Limitations

The study has the limitations inherent to most studies whose data are obtained by telephone. First, most of the data are self-reported; in adittion, there are individuals who do not want to respond; there are some others who were not at home any of the times they called on them; in these cases the search for a replacement person is also randomized, but this has not been done in the research that concerns us. On the other hand, there are few data and few questions on important issues regarding the characteristics of loneliness, including those related to family and relationships or relevant events that may have been the origin of loneliness. However, it must be taken into account that the objectives/goals of the survey were to describe the factors of a social, economic, health, and lifestyle nature, such as physical exercise, consumption of food, or pets and certain phenomena (employment, noise, use of cell phones, etc.) that affect older adults. It has not been, as we have indicated above, a specific research on loneliness. As a strong point we note that it is a study whose participants have been extracted from the census at random taking into account age, sex, and place of residence, then the sample is representative of the city’s population.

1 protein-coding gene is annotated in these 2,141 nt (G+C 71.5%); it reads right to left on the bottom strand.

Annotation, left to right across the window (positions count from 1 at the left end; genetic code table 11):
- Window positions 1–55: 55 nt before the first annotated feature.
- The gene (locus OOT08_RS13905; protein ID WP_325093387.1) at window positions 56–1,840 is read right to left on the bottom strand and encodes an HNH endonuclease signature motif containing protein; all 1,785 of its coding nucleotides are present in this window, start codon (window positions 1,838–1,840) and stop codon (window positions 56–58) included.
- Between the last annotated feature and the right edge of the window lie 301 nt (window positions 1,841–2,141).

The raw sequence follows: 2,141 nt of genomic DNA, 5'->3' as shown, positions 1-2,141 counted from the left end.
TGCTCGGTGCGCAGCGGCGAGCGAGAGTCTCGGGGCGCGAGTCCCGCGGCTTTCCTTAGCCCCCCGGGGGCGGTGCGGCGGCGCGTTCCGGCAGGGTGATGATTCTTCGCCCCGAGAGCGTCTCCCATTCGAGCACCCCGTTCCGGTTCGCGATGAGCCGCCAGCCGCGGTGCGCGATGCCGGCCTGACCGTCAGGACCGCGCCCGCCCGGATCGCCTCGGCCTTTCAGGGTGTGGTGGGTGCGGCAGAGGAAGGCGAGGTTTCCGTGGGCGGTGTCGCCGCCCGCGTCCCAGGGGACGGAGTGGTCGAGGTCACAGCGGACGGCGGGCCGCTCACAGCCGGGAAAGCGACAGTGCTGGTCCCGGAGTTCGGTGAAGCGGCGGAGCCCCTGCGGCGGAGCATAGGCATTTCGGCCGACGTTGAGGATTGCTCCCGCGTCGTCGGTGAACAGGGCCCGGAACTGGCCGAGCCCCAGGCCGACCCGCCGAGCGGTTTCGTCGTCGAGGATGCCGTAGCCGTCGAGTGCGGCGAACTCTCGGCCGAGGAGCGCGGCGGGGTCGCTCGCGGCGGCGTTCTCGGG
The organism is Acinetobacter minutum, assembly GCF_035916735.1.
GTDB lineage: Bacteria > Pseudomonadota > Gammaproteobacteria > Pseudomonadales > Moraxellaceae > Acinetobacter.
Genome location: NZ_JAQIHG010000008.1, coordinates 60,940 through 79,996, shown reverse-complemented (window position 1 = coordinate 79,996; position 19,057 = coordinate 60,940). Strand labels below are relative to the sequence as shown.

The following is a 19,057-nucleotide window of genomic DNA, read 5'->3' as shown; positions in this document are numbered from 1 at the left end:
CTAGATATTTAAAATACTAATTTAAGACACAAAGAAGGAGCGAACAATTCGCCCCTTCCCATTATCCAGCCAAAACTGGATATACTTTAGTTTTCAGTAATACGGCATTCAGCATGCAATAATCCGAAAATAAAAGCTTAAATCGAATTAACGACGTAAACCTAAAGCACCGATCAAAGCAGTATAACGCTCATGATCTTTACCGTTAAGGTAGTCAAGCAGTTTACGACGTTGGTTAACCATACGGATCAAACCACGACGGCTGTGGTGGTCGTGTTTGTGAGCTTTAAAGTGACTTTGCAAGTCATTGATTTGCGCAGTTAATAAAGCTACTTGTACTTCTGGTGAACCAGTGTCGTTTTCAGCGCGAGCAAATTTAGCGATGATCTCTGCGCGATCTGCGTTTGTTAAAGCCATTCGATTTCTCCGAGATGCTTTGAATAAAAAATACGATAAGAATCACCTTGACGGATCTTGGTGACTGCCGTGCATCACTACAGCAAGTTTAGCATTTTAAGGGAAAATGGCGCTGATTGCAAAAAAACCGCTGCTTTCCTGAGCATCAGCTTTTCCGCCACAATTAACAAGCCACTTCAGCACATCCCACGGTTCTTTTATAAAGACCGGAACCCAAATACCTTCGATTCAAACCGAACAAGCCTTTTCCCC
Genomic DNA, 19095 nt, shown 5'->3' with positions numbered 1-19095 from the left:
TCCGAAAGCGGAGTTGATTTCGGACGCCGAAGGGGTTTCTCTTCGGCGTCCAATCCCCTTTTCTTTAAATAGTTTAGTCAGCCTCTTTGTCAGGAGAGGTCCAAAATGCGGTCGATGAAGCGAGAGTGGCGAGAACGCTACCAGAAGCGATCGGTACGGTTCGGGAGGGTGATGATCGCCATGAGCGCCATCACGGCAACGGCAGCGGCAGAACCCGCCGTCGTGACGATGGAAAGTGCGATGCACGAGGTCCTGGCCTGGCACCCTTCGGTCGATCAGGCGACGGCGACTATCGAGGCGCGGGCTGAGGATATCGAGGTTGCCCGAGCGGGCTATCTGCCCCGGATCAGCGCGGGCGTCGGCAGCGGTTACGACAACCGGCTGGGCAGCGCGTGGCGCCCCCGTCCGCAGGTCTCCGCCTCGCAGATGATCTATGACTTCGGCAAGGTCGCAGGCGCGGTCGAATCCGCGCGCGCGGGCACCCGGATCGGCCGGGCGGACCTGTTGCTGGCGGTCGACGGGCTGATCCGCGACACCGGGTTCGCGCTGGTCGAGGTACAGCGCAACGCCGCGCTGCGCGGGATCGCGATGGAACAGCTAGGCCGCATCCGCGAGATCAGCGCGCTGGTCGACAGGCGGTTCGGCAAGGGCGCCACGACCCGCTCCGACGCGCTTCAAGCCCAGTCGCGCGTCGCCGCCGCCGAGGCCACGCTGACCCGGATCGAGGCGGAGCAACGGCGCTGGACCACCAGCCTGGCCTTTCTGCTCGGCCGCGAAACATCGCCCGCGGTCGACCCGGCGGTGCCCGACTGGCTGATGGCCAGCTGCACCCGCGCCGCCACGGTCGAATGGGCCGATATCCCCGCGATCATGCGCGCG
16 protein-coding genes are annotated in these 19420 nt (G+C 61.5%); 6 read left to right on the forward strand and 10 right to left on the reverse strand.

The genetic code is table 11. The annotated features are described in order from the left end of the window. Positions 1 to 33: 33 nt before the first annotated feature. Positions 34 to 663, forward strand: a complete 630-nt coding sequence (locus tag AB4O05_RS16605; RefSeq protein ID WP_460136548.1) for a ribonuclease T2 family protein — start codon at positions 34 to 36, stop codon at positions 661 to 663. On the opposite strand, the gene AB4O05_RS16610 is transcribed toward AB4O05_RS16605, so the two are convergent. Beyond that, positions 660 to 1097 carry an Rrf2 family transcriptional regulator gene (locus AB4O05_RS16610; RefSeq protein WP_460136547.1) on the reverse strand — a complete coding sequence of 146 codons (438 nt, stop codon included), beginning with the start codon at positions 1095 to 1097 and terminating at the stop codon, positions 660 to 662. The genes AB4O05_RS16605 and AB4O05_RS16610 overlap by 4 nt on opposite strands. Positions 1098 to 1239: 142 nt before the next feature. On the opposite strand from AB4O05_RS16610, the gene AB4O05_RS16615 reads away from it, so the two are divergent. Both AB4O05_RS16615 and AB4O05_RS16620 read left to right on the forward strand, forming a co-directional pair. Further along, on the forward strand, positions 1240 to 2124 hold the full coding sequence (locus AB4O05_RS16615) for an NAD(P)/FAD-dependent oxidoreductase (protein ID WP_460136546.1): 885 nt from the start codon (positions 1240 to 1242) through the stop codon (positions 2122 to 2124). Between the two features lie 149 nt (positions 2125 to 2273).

Conclusions

Our results indicate that loneliness is a frequent phenomenon in our society and that it needs to be addressed to improve the quality of life of the elderly. Findings of this population study could probably be applied to other cities with similar characteristics in terms of population, level of development, and other similar socio-demographic features. These results also indicate that the majority of the elderly (90%) do not feel alone. Studies such as this show the complexity and the multitude of both physical and psychological variables that are significantly related to loneliness. Furthermore, these relationships are often bi-directional or with a causality that is still not well-defined. Solitude is, therefore, a target to be aimed at from multiple fronts if we want to mitigate it or decrease its frequency. An adequate approach to this complex phenomenon must consider this reality in order to maximize the probability of success or improvement. It is precisely this complexity which, in part, may explain the doubtful effectiveness of numerous interventions aimed at reducing loneliness, as well as the discrepancy (Masi et al., 2011) between the results of researches in this area.

Cite this article as: Montejo Carrasco, P., Prada Crespo, D., Montejo Rubio, C., & Montenegro-Peña, M. (2021). Loneliness in the elderly: Association with health variables, pain, and cognitive performance. A population-based study. Clínica y Salud. Ahead of print. https://doi.org/10.5093/clysa2021a14

References

Cite this article as: Carrasco, P. M., Crespo, D. P., Rubio, C. M., and Montenegro-Peña, M. (2021). Loneliness in the Elderly: Association with Health Variables, Pain, and Cognitive Performance. A Population-based Study. Clínica y Salud , Ahead of print. https://doi.org/10.5093/clysa2021a14

Correspondence: montenegropmm@madrid.es (M. Montenegro-Peña)